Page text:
Pulmonary Rehabilitation in Advanced Non-small Cell Lung Cancer Patients

Overview

Lung cancer (LC) is usually diagnosed in advanced stages and continues to be the leading cause of cancer related deaths worldwide. Cancer cachexia are frequent among patients with LC affecting up to 80% of patients with advanced stage disease, and it has been related with higher risk of complications, length of hospital stay, and worst overall survival. During cancer cachexia, both muscle and fat mass can be wasted, however, the loss of muscle mass has been associated to higher treatment related toxicity, loss of functional status, shorter progression free survival and overall survival in different types of cancer under various treatments. Hence, preservation of muscle mass and function should be an important focus of the multidisciplinary treatment of patients with LC.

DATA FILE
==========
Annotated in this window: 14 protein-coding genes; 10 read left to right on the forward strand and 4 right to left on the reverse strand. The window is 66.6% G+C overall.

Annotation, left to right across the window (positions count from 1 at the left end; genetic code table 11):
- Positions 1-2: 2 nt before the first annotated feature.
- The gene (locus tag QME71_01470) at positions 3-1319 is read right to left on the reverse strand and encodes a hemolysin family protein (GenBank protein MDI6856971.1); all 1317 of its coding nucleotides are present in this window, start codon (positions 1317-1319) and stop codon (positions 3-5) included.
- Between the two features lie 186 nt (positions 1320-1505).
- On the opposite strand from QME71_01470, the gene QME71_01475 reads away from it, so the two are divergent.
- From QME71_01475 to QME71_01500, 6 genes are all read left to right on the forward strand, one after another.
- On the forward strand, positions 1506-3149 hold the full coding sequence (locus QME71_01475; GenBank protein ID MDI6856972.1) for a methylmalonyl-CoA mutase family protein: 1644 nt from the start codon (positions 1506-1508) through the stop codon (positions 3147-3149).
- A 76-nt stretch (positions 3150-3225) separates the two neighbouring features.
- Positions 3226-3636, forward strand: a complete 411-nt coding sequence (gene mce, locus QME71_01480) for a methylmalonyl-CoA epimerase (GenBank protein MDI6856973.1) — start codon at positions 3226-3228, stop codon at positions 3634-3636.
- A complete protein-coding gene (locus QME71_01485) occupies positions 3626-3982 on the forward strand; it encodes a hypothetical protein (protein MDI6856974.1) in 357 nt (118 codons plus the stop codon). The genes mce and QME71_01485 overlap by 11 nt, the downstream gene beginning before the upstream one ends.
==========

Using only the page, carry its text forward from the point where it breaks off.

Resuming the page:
Pulmonary rehabilitation (PR) has been known to improve pulmonary function, reduce fatigue and improve exercise tolerance in patients with LC undergoing curative surgery. However, few studies have focused on the efficacy of PR on patients with advanced cancer undergoing palliative care with chemotherapy or targeted therapies.

Full Title of Study: “Effect of a Pulmonary Rehabilitation Program on Skeletal Muscle Mass, Pulmonary Function, Inflammatory Response and Overall Survival on Patients Diagnosed With Non-small-cell Advanced Cancer”

Study Type

  • Study Type: Interventional
  • Study Design
    • Allocation: Randomized